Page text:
Abstract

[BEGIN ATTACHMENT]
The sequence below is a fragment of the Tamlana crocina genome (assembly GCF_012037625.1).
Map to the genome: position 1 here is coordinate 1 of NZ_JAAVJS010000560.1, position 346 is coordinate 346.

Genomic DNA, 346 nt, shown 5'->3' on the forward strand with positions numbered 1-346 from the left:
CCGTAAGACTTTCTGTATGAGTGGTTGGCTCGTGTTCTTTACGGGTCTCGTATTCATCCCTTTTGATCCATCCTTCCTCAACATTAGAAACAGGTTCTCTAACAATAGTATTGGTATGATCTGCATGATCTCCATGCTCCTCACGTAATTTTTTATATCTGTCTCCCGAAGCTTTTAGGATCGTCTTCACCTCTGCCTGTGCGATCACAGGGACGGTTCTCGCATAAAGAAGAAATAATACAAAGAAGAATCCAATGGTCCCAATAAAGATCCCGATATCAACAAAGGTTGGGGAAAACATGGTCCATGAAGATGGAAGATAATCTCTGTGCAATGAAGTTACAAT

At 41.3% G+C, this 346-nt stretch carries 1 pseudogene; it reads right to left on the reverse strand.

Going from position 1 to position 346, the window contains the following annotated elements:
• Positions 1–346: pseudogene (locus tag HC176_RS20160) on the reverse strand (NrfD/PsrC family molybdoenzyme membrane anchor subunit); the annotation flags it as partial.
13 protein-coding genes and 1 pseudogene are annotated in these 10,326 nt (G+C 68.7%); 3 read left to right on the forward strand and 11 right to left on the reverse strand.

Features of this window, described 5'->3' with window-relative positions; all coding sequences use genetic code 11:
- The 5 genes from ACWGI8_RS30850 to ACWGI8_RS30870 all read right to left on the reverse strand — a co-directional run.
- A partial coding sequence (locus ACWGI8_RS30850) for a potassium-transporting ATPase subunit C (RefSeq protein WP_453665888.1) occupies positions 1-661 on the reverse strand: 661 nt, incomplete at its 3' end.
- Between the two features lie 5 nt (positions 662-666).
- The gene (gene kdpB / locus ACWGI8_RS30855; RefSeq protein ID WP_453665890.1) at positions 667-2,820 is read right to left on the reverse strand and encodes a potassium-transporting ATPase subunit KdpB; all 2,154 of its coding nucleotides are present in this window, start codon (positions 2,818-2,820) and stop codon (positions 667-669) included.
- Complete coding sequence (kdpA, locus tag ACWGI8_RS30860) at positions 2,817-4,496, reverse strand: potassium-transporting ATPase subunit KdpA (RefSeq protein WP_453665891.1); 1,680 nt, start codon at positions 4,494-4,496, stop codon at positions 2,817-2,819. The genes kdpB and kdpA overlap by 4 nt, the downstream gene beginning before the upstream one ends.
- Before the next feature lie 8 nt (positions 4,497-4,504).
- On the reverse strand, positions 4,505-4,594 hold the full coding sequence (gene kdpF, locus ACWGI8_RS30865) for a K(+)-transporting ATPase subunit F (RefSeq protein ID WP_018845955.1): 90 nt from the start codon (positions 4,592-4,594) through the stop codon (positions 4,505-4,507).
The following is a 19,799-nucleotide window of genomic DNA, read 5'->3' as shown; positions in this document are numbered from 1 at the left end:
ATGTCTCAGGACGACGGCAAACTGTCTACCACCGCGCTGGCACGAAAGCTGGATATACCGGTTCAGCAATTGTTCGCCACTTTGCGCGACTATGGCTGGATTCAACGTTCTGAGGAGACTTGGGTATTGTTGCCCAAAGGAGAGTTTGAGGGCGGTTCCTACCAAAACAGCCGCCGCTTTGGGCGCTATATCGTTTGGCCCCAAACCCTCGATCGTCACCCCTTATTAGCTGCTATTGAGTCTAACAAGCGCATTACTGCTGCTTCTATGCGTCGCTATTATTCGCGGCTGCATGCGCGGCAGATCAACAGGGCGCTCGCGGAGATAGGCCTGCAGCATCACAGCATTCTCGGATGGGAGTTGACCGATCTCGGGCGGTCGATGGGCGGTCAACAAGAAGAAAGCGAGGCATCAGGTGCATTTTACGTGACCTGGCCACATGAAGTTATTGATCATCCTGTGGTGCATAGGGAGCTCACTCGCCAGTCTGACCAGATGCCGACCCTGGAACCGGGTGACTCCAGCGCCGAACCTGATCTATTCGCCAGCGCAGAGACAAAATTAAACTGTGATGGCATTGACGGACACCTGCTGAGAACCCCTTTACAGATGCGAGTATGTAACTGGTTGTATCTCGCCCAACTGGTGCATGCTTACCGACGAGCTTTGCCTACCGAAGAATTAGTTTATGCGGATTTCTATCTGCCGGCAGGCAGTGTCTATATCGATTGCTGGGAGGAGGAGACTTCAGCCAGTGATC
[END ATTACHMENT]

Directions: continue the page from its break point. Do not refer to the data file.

A new technique using radioactive tracers has been developed for accurate determination of the degree of melting of rocks. Trace amounts of a compound (CO2 is used here) or an element that preferentially enters the melt phase are determined. A glass of the starting material is used as standard. The proportion of partial melt equals the ratio of the amount of tracer in the standard and the unknown. Using this technique, two garnet peridotite nodules, samples 1611 (from a Lesotho kimberlite) and 66SAL-1 (from Hawaiian nephelinite tuff), were subjected to temperatures from their solidi to 1750 degrees C at 20 and 35 kbar pressure. Both peridotite nodules show similar melting behavior. The degree of melting was plotted against temperature, and such melting curves show a distinct change of slope wherever one or more phases disappear. At 20 kbar, olivine (Ol), clinopyroxene (Cpx), orthopyroxene (Opx), and spinel (Sp) coexist with tholeiitic liquid during the initial 25 percent melting of sample 1611 and 60 percent melting of 66SAL-1. The temperature interval of tholeiite melt + 2 pyroxenes + olivine is less than 40 degrees C in both cases. At 35 kbar, quality chemical analysis of the samples became impossible because of quenching problems. Nodule 1611 begins to melt at about 1625 degrees -1630 degrees C, apparently producing alkali picritic liquid coexisting with garnet, two pyroxenes, and olivine until about 25 percent melting has occurred and the temperature has risen to about 1660 degrees C, where garnet disappears. The flat slope of the melting curves in the lowest-temperature melting interval and the nearly constant bulk composition of the liquid suggest that the tholeiitic liquid in this melting range may be derived from a peridotitic parent under near isobaric, invariant conditions. In the lowest-temperature melting interval at 20 kbar two reaction relations between partial melt and crystalline residue are suggested: for 66SAL-1 (lowest temperature) the reaction is Sp + Opx + Cpx (Diss) --> Ol + Liq; for the higher temperature melting of 1611 the reaction is Ol + Cpx (pigeonite) --> Opx + Liq. The observations suggest that phase equilibria in simple systems such as MgSiO3-CaSiO3-Al2O3 and Mg2SiO4-CaMgSi2O6-SiO2 closely resemble those of natural peridotite in the upper mantle.

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